By Dan McGrath

As for the concept of starting the high school basketball season before Thanksgiving … bad idea.

Young, inexperienced and new to each other as the Leo Lions are, they clearly could have used another week of preparation before facing Farragut in the Rich Township Shootout in Richton Park on Monday, Nov. 20.

The 11 a.m. starting time … another bad idea—Leo was supposed to be in class, not wondering what happened to cause an ugly 52-44 loss in the season opener.

The Lions will try to bounce back in another nonconference game at Bogan on Tuesday, Nov. 28. Tipoff is scheduled for 6:30 p.m.

The Lions were competitive for the better part of three quarters against Farragut and looked to have a shot at winning when they grabbed a seven-point lead midway through the third.

But they wouldn’t score again until 1:04 remained in the game as the Admirals stretched their 2-1-2 zone into a three-quarter-court trap that forced a blizzard of turnovers—nine in the final period, 22 for the game—and misfired shots.

Farragut got within three after three quarters, pulled even on a Daniel  Murillo three-pointer early in the fourth, then took off a 14-0 run that left the Lions dazed, confused and beaten.

“Tough one,” Coach Jimalle Ridley said. “We made too many mistakes to give ourselves a chance.”

The glorious Ronnie Fields/Kevin Garnett Era is a distant memory at Farragut, though Coach Emmanuel Little is a former Admirals star who played college ball at North Dakota and enjoyed a long career in Europe.

Farragut is not top-tier Public League, but the Admirals are a team of hustlers with a credible backcourt and enough size to be disruptive. Gerald Brock scored 13 of his game-high 16 points in the second half and bedeviled Leo’s youthful guards with his left-handed forays into the lane. Jaylen James, a long-armed, 6-foot-7 leaper, dominated inside with 11 points and 15 rebounds.

Junior Emmanuel Walker hit four three-pointers and scored 14 points for Leo, while Marshawn Durr and Jerry Brown combined for an additional 17. But the Lions shot so poorly and turned the ball over so frequently that nobody’s offense will show up on the highlight reel.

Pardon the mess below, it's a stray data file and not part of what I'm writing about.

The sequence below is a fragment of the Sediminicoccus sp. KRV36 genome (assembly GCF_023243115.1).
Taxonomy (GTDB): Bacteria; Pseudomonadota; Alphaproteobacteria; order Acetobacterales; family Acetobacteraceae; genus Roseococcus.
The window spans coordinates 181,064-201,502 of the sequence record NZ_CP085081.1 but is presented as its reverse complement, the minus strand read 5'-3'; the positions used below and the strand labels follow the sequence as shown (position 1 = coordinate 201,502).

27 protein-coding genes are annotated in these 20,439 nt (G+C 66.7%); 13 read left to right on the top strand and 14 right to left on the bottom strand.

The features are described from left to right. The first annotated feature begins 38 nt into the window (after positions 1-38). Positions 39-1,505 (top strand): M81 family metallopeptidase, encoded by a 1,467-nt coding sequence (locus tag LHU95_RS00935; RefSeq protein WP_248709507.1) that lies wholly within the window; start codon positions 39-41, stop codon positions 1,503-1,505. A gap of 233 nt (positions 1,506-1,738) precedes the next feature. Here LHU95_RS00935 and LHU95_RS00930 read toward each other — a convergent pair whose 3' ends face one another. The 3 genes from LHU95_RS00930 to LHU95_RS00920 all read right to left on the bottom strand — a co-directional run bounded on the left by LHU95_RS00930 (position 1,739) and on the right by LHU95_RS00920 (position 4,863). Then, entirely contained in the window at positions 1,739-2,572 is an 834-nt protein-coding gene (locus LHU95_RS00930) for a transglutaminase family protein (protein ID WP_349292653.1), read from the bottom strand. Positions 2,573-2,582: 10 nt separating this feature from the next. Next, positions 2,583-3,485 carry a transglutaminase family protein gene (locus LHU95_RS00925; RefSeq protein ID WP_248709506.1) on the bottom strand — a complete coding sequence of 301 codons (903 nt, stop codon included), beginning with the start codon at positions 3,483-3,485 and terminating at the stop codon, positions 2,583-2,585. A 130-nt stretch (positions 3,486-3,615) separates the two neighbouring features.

Leo’s roster is almost unrecognizable from last year’s—Isiah Gibson is the lone senior.

Ridley coaxed eight wins out of a squad that had been decimated by transfers and was woefully short on varsity experience last season. Keeland Jordan, Jachi Lewis, Kevin Jackson and Amare Hall have moved on after doing the heavy lifting as seniors, Jordan taking with him a 22-point scoring average that will be difficult to replace.

But juniors Walker and Neil Anderson are back after logging major minutes as sophomores. Walker has sprouted to 6-feet-5, while high-energy Anderson has grown in stature and in confidence after turning in an all-conference performance as a wide receiver for the Leo football team.

Jordan Kizer, Brandon Gandy, KaRon Shavers and Nate Stephens are intriguing newcomers. The Catholic League is a tough place for on-the-job training, but Ridley believes the four freshmen are far enough along that they won’t be overmatched by varsity exposure.

There was some real talent on display in the Black-and-Orange Game at Leo on Friday, Nov. 17.

The Lions entertain Catholic League favorite De La Salle in their conference opener on Friday, Dec. 1. Perennial rival Brother Rice visits the Lions Den a week later. Christmas break finds Leo at the IC Catholic Holiday Tournament Dec. 27-30 in Elmhurst, while the Jan. 19 Fenwick game is Alumni Night.

“We’re very young,” Ridley said, “but we’ll work hard. Energy and effort can take you far in this game as the talent develops.”